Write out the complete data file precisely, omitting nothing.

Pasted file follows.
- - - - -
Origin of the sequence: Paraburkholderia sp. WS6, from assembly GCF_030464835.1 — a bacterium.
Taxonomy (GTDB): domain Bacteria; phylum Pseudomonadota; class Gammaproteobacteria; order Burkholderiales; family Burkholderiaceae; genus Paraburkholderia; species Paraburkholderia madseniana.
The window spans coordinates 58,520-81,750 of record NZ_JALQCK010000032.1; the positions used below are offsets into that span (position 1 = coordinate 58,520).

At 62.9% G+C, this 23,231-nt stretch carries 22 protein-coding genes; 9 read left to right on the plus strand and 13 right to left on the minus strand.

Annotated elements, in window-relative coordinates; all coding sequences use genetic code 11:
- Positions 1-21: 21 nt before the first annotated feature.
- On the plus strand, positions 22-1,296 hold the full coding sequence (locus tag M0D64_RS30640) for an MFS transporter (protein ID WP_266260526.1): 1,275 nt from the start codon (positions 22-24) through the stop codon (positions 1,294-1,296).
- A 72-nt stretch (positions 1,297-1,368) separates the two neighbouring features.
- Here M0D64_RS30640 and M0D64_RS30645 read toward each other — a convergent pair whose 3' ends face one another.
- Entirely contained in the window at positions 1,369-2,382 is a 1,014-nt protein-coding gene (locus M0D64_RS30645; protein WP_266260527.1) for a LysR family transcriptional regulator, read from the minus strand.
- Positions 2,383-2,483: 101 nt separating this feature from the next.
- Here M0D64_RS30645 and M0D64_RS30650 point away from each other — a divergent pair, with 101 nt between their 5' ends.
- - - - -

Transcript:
Origin of the sequence: Paraburkholderia sp. WS6, from assembly GCF_030464835.1 — a bacterium.
Taxonomy (GTDB): domain Bacteria; phylum Pseudomonadota; class Gammaproteobacteria; order Burkholderiales; family Burkholderiaceae; genus Paraburkholderia; species Paraburkholderia madseniana.
The window spans coordinates 58,520-81,750 of record NZ_JALQCK010000032.1; the positions used below are offsets into that span (position 1 = coordinate 58,520).

At 62.9% G+C, this 23,231-nt stretch carries 22 protein-coding genes; 9 read left to right on the plus strand and 13 right to left on the minus strand.

Annotated elements, in window-relative coordinates; all coding sequences use genetic code 11:
- Positions 1-21: 21 nt before the first annotated feature.
- On the plus strand, positions 22-1,296 hold the full coding sequence (locus tag M0D64_RS30640) for an MFS transporter (protein ID WP_266260526.1): 1,275 nt from the start codon (positions 22-24) through the stop codon (positions 1,294-1,296).
- A 72-nt stretch (positions 1,297-1,368) separates the two neighbouring features.
- Here M0D64_RS30640 and M0D64_RS30645 read toward each other — a convergent pair whose 3' ends face one another.
- Entirely contained in the window at positions 1,369-2,382 is a 1,014-nt protein-coding gene (locus M0D64_RS30645; protein WP_266260527.1) for a LysR family transcriptional regulator, read from the minus strand.
- Positions 2,383-2,483: 101 nt separating this feature from the next.
- Here M0D64_RS30645 and M0D64_RS30650 point away from each other — a divergent pair, with 101 nt between their 5' ends.